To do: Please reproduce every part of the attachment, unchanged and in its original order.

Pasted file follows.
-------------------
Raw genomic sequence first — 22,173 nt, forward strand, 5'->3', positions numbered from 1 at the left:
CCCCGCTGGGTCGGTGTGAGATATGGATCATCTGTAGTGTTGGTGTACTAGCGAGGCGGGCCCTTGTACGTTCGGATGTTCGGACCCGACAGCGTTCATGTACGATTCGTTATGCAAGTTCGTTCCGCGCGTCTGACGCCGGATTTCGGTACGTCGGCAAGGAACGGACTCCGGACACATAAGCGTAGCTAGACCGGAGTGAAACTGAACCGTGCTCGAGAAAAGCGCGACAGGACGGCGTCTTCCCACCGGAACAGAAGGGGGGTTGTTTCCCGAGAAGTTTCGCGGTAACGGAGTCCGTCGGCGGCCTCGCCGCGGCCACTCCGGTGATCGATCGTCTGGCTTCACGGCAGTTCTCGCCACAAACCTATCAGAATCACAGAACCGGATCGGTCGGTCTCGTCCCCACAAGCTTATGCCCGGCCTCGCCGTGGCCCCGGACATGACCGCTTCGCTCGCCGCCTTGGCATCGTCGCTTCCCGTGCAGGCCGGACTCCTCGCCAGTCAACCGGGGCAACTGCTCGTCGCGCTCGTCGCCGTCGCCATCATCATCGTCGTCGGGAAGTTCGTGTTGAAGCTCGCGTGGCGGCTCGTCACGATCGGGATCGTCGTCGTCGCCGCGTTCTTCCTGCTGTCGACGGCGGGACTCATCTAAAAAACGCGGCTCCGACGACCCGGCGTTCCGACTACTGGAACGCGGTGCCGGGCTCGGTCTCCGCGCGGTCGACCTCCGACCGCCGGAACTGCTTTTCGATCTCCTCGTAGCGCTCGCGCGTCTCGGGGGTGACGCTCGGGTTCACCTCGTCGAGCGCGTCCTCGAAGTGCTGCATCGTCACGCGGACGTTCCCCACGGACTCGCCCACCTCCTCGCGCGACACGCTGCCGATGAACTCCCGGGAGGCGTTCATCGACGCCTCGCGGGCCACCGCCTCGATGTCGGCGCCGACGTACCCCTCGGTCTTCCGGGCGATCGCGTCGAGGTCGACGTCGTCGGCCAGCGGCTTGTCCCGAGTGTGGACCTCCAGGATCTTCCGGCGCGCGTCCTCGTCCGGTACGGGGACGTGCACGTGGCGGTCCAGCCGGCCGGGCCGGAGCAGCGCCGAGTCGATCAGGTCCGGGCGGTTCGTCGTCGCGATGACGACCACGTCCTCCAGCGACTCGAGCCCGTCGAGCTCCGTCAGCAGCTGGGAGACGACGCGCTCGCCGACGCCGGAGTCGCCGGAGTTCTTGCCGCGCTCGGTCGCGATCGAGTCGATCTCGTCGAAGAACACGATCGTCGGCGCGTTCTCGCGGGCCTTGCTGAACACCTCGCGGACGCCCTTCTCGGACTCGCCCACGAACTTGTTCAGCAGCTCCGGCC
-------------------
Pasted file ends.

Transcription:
Raw genomic sequence first — 22,173 nt, forward strand, 5'->3', positions numbered from 1 at the left:
CCCCGCTGGGTCGGTGTGAGATATGGATCATCTGTAGTGTTGGTGTACTAGCGAGGCGGGCCCTTGTACGTTCGGATGTTCGGACCCGACAGCGTTCATGTACGATTCGTTATGCAAGTTCGTTCCGCGCGTCTGACGCCGGATTTCGGTACGTCGGCAAGGAACGGACTCCGGACACATAAGCGTAGCTAGACCGGAGTGAAACTGAACCGTGCTCGAGAAAAGCGCGACAGGACGGCGTCTTCCCACCGGAACAGAAGGGGGGTTGTTTCCCGAGAAGTTTCGCGGTAACGGAGTCCGTCGGCGGCCTCGCCGCGGCCACTCCGGTGATCGATCGTCTGGCTTCACGGCAGTTCTCGCCACAAACCTATCAGAATCACAGAACCGGATCGGTCGGTCTCGTCCCCACAAGCTTATGCCCGGCCTCGCCGTGGCCCCGGACATGACCGCTTCGCTCGCCGCCTTGGCATCGTCGCTTCCCGTGCAGGCCGGACTCCTCGCCAGTCAACCGGGGCAACTGCTCGTCGCGCTCGTCGCCGTCGCCATCATCATCGTCGTCGGGAAGTTCGTGTTGAAGCTCGCGTGGCGGCTCGTCACGATCGGGATCGTCGTCGTCGCCGCGTTCTTCCTGCTGTCGACGGCGGGACTCATCTAAAAAACGCGGCTCCGACGACCCGGCGTTCCGACTACTGGAACGCGGTGCCGGGCTCGGTCTCCGCGCGGTCGACCTCCGACCGCCGGAACTGCTTTTCGATCTCCTCGTAGCGCTCGCGCGTCTCGGGGGTGACGCTCGGGTTCACCTCGTCGAGCGCGTCCTCGAAGTGCTGCATCGTCACGCGGACGTTCCCCACGGACTCGCCCACCTCCTCGCGCGACACGCTGCCGATGAACTCCCGGGAGGCGTTCATCGACGCCTCGCGGGCCACCGCCTCGATGTCGGCGCCGACGTACCCCTCGGTCTTCCGGGCGATCGCGTCGAGGTCGACGTCGTCGGCCAGCGGCTTGTCCCGAGTGTGGACCTCCAGGATCTTCCGGCGCGCGTCCTCGTCCGGTACGGGGACGTGCACGTGGCGGTCCAGCCGGCCGGGCCGGAGCAGCGCCGAGTCGATCAGGTCCGGGCGGTTCGTCGTCGCGATGACGACCACGTCCTCCAGCGACTCGAGCCCGTCGAGCTCCGTCAGCAGCTGGGAGACGACGCGCTCGCCGACGCCGGAGTCGCCGGAGTTCTTGCCGCGCTCGGTCGCGATCGAGTCGATCTCGTCGAAGAACACGATCGTCGGCGCGTTCTCGCGGGCCTTGCTGAACACCTCGCGGACGCCCTTCTCGGACTCGCCCACGAACTTGTTCAGCAGCTCCGGCC